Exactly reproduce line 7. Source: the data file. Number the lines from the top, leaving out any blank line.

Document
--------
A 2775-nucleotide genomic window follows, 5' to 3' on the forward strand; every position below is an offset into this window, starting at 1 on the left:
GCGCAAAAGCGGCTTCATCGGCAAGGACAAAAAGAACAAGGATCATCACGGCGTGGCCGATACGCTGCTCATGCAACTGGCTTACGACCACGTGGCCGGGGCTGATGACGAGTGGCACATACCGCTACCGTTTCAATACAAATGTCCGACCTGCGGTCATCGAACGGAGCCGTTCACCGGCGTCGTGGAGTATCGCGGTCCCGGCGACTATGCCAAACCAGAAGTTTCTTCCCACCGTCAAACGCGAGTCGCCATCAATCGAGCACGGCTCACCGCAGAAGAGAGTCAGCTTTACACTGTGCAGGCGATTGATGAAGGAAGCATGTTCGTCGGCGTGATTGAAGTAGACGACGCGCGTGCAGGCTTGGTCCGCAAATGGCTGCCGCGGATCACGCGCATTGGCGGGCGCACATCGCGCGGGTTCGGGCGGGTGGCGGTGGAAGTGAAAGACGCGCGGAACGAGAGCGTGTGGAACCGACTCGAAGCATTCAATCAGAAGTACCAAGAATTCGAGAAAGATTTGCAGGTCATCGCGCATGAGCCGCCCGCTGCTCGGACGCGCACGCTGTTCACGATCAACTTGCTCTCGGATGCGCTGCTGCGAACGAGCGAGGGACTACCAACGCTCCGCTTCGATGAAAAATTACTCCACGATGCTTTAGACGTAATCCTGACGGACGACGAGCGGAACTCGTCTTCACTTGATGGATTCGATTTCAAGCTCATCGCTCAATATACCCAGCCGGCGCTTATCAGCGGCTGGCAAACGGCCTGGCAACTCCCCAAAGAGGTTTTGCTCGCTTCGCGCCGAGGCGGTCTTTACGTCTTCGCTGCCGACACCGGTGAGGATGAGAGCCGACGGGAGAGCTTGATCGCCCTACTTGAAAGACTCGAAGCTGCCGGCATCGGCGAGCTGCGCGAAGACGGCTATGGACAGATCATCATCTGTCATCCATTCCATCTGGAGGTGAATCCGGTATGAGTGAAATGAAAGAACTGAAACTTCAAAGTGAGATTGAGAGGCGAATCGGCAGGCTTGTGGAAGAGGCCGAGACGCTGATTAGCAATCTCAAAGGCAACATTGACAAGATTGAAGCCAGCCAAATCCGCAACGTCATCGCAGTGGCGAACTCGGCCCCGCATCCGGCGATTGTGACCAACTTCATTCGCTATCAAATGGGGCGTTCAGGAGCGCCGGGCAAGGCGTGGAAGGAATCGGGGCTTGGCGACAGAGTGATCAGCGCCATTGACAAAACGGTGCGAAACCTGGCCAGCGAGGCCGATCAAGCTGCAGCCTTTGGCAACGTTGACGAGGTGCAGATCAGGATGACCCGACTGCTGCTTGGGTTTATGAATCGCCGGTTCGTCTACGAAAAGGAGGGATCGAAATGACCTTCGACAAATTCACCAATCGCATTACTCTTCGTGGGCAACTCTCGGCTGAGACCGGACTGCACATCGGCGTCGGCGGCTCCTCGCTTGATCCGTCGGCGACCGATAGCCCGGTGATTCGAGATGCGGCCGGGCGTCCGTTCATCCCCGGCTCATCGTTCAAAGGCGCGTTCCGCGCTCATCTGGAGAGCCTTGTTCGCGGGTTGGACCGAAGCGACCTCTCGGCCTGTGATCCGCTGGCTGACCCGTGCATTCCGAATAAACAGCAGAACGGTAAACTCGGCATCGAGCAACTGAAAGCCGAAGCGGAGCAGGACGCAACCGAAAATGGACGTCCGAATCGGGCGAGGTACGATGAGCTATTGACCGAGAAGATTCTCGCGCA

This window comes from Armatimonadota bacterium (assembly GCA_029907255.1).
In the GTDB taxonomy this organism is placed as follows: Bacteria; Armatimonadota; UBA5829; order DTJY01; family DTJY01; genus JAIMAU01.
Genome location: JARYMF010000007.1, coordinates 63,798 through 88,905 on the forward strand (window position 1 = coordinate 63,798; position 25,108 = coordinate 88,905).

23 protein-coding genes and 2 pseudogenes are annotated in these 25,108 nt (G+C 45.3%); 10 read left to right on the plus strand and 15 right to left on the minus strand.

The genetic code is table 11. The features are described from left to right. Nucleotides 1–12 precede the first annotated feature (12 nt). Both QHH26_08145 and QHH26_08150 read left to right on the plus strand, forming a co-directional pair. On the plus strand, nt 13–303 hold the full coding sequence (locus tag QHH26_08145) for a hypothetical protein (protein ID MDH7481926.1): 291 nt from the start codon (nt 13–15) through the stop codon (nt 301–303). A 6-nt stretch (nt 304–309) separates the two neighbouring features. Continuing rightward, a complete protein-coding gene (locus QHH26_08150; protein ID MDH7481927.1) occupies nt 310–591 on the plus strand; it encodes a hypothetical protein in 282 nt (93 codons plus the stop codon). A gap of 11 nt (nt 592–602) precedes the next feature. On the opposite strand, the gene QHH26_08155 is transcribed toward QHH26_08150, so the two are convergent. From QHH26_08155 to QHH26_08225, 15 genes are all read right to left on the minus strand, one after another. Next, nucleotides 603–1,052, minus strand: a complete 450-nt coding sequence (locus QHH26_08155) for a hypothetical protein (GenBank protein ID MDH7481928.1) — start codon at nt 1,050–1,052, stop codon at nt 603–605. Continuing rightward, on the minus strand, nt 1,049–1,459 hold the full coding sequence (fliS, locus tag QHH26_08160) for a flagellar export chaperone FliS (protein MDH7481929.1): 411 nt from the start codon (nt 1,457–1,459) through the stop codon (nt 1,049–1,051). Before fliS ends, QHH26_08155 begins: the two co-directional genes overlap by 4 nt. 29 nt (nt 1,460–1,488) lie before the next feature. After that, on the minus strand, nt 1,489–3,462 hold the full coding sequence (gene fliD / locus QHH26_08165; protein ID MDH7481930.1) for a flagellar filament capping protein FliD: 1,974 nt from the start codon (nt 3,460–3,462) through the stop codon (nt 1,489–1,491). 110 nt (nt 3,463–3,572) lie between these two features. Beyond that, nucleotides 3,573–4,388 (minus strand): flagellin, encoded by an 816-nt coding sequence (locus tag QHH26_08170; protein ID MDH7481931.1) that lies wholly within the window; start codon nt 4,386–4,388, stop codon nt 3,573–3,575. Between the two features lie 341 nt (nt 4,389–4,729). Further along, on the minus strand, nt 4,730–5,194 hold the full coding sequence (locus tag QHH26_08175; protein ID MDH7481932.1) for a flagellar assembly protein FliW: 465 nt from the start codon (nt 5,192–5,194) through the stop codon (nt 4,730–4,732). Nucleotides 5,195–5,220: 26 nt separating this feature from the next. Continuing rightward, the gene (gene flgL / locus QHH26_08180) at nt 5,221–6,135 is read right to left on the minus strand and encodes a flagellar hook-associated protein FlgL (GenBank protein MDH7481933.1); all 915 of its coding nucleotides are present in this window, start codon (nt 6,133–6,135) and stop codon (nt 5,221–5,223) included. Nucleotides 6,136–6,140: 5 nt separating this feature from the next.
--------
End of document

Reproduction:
The genetic code is table 11. The features are described from left to right. Nucleotides 1–12 precede the first annotated feature (12 nt). Both QHH26_08145 and QHH26_08150 read left to right on the plus strand, forming a co-directional pair. On the plus strand, nt 13–303 hold the full coding sequence (locus tag QHH26_08145) for a hypothetical protein (protein ID MDH7481926.1): 291 nt from the start codon (nt 13–15) through the stop codon (nt 301–303). A 6-nt stretch (nt 304–309) separates the two neighbouring features. Continuing rightward, a complete protein-coding gene (locus QHH26_08150; protein ID MDH7481927.1) occupies nt 310–591 on the plus strand; it encodes a hypothetical protein in 282 nt (93 codons plus the stop codon). A gap of 11 nt (nt 592–602) precedes the next feature. On the opposite strand, the gene QHH26_08155 is transcribed toward QHH26_08150, so the two are convergent. From QHH26_08155 to QHH26_08225, 15 genes are all read right to left on the minus strand, one after another. Next, nucleotides 603–1,052, minus strand: a complete 450-nt coding sequence (locus QHH26_08155) for a hypothetical protein (GenBank protein ID MDH7481928.1) — start codon at nt 1,050–1,052, stop codon at nt 603–605. Continuing rightward, on the minus strand, nt 1,049–1,459 hold the full coding sequence (fliS, locus tag QHH26_08160) for a flagellar export chaperone FliS (protein MDH7481929.1): 411 nt from the start codon (nt 1,457–1,459) through the stop codon (nt 1,049–1,051). Before fliS ends, QHH26_08155 begins: the two co-directional genes overlap by 4 nt. 29 nt (nt 1,460–1,488) lie before the next feature. After that, on the minus strand, nt 1,489–3,462 hold the full coding sequence (gene fliD / locus QHH26_08165; protein ID MDH7481930.1) for a flagellar filament capping protein FliD: 1,974 nt from the start codon (nt 3,460–3,462) through the stop codon (nt 1,489–1,491). 110 nt (nt 3,463–3,572) lie between these two features. Beyond that, nucleotides 3,573–4,388 (minus strand): flagellin, encoded by an 816-nt coding sequence (locus tag QHH26_08170; protein ID MDH7481931.1) that lies wholly within the window; start codon nt 4,386–4,388, stop codon nt 3,573–3,575. Between the two features lie 341 nt (nt 4,389–4,729). Further along, on the minus strand, nt 4,730–5,194 hold the full coding sequence (locus tag QHH26_08175; protein ID MDH7481932.1) for a flagellar assembly protein FliW: 465 nt from the start codon (nt 5,192–5,194) through the stop codon (nt 4,730–4,732). Nucleotides 5,195–5,220: 26 nt separating this feature from the next. Continuing rightward, the gene (gene flgL / locus QHH26_08180) at nt 5,221–6,135 is read right to left on the minus strand and encodes a flagellar hook-associated protein FlgL (GenBank protein MDH7481933.1); all 915 of its coding nucleotides are present in this window, start codon (nt 6,133–6,135) and stop codon (nt 5,221–5,223) included. Nucleotides 6,136–6,140: 5 nt separating this feature from the next.